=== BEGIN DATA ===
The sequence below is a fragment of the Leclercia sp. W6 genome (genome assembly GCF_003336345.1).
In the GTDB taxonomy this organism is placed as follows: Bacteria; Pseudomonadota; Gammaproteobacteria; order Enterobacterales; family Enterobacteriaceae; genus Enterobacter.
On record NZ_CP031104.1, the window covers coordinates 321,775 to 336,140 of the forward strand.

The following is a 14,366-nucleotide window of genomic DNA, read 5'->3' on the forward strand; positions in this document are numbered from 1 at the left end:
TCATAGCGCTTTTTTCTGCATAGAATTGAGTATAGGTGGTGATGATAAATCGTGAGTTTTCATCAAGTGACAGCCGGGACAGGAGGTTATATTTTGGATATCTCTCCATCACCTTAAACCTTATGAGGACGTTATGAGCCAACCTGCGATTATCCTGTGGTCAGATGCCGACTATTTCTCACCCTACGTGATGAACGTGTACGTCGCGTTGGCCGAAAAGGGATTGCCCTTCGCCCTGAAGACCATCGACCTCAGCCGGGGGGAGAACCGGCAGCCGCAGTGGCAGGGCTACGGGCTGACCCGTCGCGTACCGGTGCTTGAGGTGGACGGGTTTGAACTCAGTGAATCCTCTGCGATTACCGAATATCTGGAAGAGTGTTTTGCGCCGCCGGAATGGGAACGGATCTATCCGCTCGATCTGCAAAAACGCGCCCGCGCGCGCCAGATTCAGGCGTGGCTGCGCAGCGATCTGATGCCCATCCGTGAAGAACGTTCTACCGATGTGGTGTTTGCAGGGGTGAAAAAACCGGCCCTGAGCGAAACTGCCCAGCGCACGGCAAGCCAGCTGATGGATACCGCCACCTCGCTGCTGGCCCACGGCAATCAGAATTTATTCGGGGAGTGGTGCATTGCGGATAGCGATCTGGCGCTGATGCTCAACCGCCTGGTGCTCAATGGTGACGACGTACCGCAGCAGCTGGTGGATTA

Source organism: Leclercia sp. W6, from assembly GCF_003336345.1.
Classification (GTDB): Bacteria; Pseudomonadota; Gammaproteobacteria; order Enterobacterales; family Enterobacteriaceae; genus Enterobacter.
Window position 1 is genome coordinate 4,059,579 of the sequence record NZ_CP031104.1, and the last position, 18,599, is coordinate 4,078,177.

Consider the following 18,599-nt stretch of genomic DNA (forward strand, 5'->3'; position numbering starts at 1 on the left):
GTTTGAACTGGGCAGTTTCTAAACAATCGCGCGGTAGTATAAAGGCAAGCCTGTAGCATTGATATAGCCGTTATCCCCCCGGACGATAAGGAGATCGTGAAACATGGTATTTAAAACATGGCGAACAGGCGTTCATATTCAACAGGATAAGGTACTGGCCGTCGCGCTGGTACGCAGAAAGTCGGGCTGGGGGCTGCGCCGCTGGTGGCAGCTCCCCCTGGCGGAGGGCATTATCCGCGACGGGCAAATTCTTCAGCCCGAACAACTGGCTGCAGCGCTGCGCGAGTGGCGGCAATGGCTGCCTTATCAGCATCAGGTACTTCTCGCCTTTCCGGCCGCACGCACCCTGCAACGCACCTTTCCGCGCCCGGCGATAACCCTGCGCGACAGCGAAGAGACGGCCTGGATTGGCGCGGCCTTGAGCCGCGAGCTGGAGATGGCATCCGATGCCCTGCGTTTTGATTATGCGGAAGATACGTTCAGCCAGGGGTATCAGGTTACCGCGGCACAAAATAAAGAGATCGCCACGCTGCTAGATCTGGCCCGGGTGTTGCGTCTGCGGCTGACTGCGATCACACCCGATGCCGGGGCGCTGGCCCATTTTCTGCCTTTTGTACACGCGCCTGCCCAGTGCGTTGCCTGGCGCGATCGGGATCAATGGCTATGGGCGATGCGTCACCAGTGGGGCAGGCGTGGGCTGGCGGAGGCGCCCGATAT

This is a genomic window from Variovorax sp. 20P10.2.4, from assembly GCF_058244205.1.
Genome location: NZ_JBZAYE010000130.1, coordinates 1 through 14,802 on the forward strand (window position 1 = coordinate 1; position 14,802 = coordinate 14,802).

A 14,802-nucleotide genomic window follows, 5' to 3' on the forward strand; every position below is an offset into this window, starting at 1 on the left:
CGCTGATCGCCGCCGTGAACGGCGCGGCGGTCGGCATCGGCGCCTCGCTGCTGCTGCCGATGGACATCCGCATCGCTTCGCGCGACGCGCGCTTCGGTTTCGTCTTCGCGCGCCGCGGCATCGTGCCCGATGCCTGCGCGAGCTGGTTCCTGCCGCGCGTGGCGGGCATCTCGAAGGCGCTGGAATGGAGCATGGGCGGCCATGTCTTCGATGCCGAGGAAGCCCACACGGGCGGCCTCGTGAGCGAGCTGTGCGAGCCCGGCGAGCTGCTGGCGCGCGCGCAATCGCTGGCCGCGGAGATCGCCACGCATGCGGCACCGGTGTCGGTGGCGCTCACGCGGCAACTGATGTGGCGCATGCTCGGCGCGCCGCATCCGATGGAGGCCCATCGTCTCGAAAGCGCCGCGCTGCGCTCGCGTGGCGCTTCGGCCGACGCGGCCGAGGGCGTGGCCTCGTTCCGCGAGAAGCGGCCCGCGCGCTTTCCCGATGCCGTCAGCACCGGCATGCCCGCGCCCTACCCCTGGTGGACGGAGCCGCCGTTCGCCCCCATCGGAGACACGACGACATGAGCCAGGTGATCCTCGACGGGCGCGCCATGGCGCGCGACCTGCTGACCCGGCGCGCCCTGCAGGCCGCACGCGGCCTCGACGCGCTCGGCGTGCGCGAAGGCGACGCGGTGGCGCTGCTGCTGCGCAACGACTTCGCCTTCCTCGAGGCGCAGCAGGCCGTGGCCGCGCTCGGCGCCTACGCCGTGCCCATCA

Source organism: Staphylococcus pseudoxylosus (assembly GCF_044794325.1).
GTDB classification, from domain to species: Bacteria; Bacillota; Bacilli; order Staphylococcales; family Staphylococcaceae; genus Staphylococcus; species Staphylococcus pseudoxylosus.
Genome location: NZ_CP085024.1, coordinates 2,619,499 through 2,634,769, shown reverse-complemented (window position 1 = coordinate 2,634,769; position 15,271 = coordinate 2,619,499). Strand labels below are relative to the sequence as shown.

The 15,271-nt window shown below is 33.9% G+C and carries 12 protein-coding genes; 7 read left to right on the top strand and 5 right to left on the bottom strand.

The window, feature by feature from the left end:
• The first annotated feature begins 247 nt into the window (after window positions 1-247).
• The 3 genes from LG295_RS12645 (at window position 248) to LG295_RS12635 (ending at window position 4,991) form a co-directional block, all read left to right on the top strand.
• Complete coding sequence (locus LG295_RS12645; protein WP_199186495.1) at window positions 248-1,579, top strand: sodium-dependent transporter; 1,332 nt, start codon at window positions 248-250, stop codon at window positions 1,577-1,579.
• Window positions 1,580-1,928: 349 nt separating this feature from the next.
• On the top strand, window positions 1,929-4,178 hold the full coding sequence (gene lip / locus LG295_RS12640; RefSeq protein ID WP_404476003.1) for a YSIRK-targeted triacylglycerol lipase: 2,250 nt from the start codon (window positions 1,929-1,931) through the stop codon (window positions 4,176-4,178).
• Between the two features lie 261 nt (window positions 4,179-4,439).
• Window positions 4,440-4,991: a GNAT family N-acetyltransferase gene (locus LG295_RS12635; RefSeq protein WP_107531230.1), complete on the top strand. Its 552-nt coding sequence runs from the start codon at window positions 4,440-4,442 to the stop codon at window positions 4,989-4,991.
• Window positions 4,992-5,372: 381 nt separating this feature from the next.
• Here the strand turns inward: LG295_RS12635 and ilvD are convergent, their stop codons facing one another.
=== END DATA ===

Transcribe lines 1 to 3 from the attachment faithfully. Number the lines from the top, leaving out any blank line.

The sequence below is a fragment of the Leclercia sp. W6 genome (genome assembly GCF_003336345.1).
In the GTDB taxonomy this organism is placed as follows: Bacteria; Pseudomonadota; Gammaproteobacteria; order Enterobacterales; family Enterobacteriaceae; genus Enterobacter.
On record NZ_CP031104.1, the window covers coordinates 321,775 to 336,140 of the forward strand.